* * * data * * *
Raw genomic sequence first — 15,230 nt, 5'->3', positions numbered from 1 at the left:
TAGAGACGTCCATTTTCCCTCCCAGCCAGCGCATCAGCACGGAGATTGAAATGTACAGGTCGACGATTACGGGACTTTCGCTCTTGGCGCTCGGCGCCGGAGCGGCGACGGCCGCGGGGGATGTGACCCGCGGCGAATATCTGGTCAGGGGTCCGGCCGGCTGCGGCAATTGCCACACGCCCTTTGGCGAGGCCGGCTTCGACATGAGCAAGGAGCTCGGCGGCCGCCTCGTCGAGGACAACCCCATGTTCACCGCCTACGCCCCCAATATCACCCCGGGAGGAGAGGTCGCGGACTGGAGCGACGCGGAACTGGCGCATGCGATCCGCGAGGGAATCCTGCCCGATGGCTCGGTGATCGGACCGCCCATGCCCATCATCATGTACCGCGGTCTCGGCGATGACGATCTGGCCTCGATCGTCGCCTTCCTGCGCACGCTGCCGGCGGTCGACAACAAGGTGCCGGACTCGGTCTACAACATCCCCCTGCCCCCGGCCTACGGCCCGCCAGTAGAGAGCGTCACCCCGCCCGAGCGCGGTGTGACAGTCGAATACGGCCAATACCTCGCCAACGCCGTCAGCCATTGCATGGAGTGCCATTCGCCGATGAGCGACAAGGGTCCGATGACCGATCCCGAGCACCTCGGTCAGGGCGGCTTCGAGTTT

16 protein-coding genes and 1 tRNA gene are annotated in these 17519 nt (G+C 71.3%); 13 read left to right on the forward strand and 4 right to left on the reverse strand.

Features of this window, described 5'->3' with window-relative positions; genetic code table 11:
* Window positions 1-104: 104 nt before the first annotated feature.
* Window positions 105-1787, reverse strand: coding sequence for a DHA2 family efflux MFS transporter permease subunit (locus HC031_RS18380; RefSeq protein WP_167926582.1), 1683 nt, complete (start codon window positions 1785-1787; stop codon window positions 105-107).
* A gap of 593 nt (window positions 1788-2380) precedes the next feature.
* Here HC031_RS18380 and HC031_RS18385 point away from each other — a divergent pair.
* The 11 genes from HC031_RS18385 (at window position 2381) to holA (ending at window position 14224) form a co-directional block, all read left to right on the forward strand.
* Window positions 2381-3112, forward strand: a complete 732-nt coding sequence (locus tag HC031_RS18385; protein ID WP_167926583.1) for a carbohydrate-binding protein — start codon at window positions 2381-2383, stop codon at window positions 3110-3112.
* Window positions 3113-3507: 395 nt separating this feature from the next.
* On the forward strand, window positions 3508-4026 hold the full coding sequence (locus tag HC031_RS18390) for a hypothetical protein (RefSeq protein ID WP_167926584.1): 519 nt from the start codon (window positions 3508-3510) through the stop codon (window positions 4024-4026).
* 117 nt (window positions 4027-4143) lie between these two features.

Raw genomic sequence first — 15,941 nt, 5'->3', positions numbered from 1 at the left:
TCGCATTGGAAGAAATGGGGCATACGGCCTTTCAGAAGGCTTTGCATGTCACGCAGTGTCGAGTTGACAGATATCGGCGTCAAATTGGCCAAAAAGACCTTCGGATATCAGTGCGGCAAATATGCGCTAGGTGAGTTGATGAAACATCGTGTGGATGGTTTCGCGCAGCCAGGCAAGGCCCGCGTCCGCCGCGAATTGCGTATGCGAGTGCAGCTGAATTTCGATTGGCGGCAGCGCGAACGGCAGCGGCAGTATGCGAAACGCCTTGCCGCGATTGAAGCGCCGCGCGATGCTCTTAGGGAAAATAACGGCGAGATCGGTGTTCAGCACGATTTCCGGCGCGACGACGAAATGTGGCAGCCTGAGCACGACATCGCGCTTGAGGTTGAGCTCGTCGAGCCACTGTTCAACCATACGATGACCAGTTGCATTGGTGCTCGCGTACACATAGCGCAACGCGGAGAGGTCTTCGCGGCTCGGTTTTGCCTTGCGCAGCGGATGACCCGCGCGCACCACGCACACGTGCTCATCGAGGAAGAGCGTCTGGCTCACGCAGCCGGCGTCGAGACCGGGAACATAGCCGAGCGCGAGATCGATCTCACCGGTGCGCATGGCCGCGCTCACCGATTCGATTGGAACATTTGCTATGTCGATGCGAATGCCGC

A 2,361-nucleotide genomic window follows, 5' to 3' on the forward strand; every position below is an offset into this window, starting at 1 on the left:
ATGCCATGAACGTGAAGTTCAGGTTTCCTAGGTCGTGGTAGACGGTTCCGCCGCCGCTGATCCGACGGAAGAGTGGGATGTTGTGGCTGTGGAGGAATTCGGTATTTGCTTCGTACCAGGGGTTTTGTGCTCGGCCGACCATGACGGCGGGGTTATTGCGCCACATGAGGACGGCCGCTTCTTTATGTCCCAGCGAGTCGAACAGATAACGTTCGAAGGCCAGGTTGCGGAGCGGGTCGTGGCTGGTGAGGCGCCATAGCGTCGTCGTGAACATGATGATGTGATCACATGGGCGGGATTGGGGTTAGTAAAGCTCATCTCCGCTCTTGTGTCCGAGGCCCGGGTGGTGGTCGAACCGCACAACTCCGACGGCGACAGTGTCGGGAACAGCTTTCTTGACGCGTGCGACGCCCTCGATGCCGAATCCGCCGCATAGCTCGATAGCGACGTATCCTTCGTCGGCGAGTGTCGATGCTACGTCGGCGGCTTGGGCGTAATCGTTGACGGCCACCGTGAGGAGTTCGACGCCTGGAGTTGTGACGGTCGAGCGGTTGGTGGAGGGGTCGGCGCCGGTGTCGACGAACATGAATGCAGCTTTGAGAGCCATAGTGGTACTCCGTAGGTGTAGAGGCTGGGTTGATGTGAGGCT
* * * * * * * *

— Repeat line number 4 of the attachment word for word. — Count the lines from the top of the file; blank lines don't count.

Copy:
Features of this window, described 5'->3' with window-relative positions; genetic code table 11: